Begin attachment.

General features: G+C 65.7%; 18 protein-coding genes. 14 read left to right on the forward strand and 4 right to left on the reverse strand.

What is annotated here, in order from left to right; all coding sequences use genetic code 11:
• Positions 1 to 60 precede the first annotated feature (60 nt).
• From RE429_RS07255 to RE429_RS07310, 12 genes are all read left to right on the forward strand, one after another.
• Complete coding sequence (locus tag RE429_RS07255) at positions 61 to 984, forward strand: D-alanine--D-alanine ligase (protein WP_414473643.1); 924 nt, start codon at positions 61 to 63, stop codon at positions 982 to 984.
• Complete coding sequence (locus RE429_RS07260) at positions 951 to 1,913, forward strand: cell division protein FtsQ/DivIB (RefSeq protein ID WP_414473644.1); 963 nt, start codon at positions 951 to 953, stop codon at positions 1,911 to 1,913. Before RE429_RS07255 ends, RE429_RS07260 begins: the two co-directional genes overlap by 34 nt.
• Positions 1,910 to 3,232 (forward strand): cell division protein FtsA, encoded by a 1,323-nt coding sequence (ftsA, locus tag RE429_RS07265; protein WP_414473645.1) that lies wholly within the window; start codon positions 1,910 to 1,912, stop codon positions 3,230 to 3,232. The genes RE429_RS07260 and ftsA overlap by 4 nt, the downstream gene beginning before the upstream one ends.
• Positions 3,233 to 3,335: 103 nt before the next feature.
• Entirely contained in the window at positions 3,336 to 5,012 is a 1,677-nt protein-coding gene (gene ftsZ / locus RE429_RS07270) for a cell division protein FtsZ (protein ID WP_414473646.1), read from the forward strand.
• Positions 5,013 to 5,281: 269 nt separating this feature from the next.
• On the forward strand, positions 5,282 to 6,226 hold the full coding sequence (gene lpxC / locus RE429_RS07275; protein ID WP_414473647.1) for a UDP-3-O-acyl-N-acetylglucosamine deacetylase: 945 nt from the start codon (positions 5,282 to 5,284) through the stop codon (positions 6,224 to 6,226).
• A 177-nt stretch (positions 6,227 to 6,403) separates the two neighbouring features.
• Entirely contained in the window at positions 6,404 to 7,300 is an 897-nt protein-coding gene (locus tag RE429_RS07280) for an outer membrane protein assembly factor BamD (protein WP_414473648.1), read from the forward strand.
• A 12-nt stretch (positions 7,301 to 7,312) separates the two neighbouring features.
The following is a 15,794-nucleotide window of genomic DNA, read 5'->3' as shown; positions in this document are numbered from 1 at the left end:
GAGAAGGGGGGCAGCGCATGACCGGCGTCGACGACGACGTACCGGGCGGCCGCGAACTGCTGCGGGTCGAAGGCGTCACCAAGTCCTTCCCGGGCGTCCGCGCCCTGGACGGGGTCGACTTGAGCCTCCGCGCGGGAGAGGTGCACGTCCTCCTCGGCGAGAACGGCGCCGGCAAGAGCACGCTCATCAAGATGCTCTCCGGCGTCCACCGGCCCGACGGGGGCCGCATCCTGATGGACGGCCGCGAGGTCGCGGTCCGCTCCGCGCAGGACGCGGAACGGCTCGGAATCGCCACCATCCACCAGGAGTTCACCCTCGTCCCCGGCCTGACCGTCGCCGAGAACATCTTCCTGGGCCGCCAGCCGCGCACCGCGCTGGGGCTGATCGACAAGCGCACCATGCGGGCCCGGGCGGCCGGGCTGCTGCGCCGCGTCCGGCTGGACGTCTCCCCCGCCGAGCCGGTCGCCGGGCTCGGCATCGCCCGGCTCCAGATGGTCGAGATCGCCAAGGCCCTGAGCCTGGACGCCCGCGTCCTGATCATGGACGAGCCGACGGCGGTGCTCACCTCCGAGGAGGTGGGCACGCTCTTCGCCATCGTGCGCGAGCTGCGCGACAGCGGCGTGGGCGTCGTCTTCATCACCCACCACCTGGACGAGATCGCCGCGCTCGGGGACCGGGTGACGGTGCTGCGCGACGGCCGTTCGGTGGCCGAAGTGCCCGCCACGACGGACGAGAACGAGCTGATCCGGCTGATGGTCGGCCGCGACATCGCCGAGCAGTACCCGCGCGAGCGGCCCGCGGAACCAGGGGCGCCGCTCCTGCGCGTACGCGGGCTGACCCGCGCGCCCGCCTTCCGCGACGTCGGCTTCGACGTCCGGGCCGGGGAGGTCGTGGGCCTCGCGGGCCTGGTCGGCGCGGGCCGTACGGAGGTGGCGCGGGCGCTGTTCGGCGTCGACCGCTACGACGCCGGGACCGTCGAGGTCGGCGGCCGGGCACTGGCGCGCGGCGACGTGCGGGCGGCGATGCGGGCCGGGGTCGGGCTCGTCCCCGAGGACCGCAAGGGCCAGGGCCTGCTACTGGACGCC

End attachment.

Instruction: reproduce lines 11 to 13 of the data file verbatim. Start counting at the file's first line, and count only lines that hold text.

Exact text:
• On the forward strand, positions 5,282 to 6,226 hold the full coding sequence (gene lpxC / locus RE429_RS07275; protein ID WP_414473647.1) for a UDP-3-O-acyl-N-acetylglucosamine deacetylase: 945 nt from the start codon (positions 5,282 to 5,284) through the stop codon (positions 6,224 to 6,226).
• A 177-nt stretch (positions 6,227 to 6,403) separates the two neighbouring features.
• Entirely contained in the window at positions 6,404 to 7,300 is an 897-nt protein-coding gene (locus tag RE429_RS07280) for an outer membrane protein assembly factor BamD (protein WP_414473648.1), read from the forward strand.